1981 …2024

Research activity per year

Personal profile


Robyn L. Woods BSc (Hons), PhD is Associate Professor in the School of Public Health and Preventive Medicine, Monash University, Alfred Hospital campus. She was Director of the aspirin primary prevention clinical trial, ASPREE (ASPirin in Reducing Events in the Elderly), which was conducted in Australia and the United States from 2010 to 2017. It was the largest clinical trial to be conducted in Australia, recruiting 16,703 participants aged 70+ years, across South-Eastern Australia and employing up to 100 research staff. She continued as Director of the observational follow-on study, ASPREE-XT, until her retirement from the position in 2021. A/Prof Woods continues as an ASPREE investigator and is the ongoing Director of the large ancillary study, the ASPREE Healthy Ageing Biobank, and is currently the Australian principal investigator of the NIH funded ASPREE-Microbiome project (2019-2024). She was co-first author on the primary New England Journal of Medicine paper (2018) describing the ASPREE results that changed clinical guidelines for preventative aspirin use in older persons. A/Prof Woods has more than 220 research publications with H-index of 29.  

A/Prof Woods played a pivotal role in securing the original NIH grant for ASPREE in 2009, ASPREE completion grant funding from the NHMRC in 2016, and follow-on funding from the NIH for the ASPREE-XT study in 2019. ASPREE/ASPREE-XT sub-studies on which she was a key investigator and contributor to successful funding applications include the ASPREE Healthy Ageing Biobank (CSIRO; VCA; NCI/NIH), ASPREE-Age-related Macular Degeneration (NEI/NIH; NHMRC), ASPREE-Depression (NHMRC), ASPREE Cancer Endpoints (NCI/NIH; NHMRC), SNORE-ASA (NHMRC) and ANTI-SEPSIS (NHMRC) and, currently, the project on Clonal Haematopoiesis of Indeterminate Potential (ASPREE-CHIP-XT; NHMRC). She was an associate investigator on other NHMRC-funded sub-studies including ENVISion, Falls & Fractures, ASPREE-NEURO and ASPREE-CHIP. 

A/Prof Woods trained as a physiologist with particular research interests in the homeostatic integration of the cardiovascular, neuro-endocrine and renal systems and how their regulation is altered in pathophysiology. She established and supervised research laboratories that focused on basic animal physiology research and peptide analysis, at the Baker Institute (15 years) and the Florey Institute (8 years) in Melbourne. For much of this time she was an NHMRC Research Fellow, conducting seminal work on the physiology of the natriuretic peptides. In 2006, A/Prof Woods made the transition to clinical research into ageing health and disease. Her research areas of special interest now include physical disability, frailty, dementia, cardiovascular disease, depression, and declining kidney function in older adults; and the role of aspirin, inflammation and other biomarkers in these key health areas.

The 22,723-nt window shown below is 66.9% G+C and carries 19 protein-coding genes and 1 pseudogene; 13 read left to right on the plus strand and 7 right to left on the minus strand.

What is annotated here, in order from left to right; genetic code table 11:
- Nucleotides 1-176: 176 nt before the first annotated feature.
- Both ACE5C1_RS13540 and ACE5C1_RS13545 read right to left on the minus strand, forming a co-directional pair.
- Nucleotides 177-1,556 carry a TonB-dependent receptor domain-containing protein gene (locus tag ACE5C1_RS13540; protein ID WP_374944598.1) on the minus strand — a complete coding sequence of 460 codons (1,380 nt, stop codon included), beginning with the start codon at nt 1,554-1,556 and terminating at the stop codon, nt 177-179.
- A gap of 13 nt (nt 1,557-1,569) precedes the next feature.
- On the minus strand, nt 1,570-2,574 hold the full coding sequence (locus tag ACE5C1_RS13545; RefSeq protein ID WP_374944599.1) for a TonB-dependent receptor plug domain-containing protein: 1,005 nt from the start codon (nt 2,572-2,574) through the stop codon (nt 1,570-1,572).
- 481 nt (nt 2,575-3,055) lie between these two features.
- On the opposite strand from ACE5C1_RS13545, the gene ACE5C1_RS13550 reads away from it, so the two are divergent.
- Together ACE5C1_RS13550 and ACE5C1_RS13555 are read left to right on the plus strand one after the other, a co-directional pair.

In 2015, A/Prof Woods was awarded the Howard Florey Medal for her contributions to animal welfare and ethics, and she received the President's Award from the National Heart Foundation for services to the peer review processes in Australia.  She has supervised 6 PhD students and 6 Honours students to successful completion and currently supervises 3 PhD candidates.

Expertise related to UN Sustainable Development Goals

In 2015, UN member states agreed to 17 global Sustainable Development Goals (SDGs) to end poverty, protect the planet and ensure prosperity for all. This person’s work contributes towards the following SDG(s):

  • SDG 3 - Good Health and Well-being
  • SDG 4 - Quality Education
  • SDG 9 - Industry, Innovation, and Infrastructure
  • SDG 13 - Climate Action

Collaborations and top research areas from the last five years

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